Here it is in glorious WideScreen. A real work-horse.
The font is still in pretty good condition and the spackle paint-job is crisp.
The type-bars are reasonably clean and none of them stick. Mind you, I did take this machine to my guy Tom who gave it the spa treatment.
This is a bare bones, Depression-era typewriter and it's definitely lacking all the bells (literally) and whistles that you would normally find on a portable. No TAB key on this one, either. No matter.
Not exactly designed for writing long documents (IMHO), it is nonetheless a nice typewriter to use. It does work like an old farm tractor, though.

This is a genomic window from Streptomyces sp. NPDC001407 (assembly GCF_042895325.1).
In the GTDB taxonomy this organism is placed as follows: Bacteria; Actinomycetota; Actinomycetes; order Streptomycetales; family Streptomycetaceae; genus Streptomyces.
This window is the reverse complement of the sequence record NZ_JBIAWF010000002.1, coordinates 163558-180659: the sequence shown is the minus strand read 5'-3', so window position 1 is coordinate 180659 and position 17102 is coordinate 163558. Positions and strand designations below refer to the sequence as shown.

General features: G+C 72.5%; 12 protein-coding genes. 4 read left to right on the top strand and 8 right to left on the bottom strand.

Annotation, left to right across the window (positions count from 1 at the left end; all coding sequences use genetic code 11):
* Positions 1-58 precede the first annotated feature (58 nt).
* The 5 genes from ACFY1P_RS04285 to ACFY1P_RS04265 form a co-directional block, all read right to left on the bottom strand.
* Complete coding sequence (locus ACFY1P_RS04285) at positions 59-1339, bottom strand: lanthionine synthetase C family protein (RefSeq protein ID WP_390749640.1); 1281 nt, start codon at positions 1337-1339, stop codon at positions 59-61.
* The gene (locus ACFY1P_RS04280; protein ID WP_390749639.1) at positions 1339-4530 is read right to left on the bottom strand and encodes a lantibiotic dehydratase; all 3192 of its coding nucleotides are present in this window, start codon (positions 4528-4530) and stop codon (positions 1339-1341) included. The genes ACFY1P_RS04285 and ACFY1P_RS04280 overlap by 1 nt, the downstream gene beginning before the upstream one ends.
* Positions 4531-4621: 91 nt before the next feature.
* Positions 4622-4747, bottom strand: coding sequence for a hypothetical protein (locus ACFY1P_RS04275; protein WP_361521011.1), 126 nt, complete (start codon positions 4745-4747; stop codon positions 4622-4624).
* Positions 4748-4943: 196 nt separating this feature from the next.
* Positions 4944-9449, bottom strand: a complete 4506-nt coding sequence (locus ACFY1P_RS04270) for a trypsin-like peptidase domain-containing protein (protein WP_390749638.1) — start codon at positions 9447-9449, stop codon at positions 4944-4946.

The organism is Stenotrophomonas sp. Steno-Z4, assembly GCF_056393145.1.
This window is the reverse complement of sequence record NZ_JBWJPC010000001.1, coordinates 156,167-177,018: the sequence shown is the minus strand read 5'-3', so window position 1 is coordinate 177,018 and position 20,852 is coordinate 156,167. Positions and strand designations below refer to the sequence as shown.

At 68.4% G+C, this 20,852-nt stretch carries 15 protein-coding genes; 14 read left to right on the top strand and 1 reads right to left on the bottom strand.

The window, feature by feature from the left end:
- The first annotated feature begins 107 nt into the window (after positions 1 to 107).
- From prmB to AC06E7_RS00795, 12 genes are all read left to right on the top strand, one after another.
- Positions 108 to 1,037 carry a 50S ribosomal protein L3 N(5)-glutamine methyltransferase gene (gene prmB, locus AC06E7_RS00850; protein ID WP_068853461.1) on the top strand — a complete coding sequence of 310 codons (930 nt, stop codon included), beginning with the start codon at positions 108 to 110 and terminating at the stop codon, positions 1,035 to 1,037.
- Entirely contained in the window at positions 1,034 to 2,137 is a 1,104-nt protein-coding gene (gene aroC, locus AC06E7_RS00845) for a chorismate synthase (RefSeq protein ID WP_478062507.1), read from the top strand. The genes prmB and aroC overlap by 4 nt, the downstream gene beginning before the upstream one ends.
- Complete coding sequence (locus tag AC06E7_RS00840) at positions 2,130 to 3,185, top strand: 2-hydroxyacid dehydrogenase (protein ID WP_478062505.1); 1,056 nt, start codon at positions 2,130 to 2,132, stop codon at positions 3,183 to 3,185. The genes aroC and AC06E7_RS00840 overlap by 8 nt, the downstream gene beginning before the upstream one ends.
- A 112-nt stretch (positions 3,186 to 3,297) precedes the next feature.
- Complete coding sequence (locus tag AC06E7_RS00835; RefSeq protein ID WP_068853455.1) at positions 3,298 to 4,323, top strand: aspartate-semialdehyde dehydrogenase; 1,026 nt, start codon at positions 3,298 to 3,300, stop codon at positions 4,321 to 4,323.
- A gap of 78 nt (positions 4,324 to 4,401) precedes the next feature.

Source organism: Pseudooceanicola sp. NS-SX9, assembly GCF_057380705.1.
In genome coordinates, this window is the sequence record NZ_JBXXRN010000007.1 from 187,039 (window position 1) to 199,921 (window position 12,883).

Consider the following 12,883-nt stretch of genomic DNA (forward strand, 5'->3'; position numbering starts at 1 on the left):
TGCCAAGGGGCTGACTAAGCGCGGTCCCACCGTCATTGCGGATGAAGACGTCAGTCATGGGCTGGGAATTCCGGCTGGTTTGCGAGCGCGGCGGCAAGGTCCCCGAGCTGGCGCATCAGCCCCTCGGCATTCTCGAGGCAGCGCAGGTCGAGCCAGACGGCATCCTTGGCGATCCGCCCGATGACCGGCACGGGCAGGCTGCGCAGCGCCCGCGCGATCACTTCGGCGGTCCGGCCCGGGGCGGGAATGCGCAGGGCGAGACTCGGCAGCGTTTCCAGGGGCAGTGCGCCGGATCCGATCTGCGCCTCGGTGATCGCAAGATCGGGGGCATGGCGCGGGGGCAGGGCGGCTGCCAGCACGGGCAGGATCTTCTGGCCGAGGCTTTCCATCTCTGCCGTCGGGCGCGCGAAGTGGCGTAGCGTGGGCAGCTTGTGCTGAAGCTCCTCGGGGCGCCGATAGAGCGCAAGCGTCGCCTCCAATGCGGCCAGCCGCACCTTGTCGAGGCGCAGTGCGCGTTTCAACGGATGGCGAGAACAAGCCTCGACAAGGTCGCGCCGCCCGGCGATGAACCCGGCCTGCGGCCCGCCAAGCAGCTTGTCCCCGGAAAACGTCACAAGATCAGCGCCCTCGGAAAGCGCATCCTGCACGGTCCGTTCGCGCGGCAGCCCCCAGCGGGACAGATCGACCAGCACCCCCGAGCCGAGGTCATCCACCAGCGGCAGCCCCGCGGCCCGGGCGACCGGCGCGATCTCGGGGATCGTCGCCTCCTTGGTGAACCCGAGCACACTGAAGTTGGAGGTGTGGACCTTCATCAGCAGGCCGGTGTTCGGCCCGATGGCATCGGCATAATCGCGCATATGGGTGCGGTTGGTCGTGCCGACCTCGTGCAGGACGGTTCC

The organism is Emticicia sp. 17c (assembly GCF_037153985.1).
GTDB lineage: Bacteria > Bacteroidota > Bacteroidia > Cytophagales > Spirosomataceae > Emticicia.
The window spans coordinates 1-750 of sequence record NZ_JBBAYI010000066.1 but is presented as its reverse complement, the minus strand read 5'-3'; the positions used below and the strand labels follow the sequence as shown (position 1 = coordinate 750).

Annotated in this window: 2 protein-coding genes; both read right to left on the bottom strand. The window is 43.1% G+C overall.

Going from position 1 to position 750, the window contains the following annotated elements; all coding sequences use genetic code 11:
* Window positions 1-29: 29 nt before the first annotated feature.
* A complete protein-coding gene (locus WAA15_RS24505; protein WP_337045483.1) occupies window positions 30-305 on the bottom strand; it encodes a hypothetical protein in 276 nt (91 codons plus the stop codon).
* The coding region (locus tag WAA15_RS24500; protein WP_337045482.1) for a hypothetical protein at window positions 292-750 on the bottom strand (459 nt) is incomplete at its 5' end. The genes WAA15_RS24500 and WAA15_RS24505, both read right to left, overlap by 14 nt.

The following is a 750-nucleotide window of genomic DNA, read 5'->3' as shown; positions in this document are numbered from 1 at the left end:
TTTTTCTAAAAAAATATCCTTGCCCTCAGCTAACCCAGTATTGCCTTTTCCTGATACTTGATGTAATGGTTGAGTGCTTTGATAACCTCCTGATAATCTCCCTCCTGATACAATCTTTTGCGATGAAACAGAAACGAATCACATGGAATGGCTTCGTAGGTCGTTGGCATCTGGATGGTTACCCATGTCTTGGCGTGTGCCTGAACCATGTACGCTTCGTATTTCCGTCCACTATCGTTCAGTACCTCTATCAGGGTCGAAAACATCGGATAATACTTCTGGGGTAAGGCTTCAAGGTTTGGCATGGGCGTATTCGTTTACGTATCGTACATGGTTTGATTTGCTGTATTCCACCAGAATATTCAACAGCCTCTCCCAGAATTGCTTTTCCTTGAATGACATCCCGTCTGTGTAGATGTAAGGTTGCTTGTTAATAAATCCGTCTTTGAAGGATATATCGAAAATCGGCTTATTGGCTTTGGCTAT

This machine is solid to use, but the lack of basic conveniences (like a bell) means that I'll probably use it more for jotting down notes. It would make a nice entrance-hall typewriter for guests to tell you what they really think of you before they leave.
I must say that the relative rarity of this machine was another reason for purchasing.
And given how light this is to hold, it's a great machine for when inspiration strikes and you just need to get it down on paper faster than your handwriting will allow. Assuming you don't already have a typewriter sitting on a desk waiting.
I like the fact that this machine is smaller than my others, except the stick-thin, Supermodelesque Groma Kolibri, because it helps give my small collection a little variety. And I also like to think that the Remette is a classic model of the Remington brand.
Yessiree, Bob, it's a nice little typer.
Thanks for reading!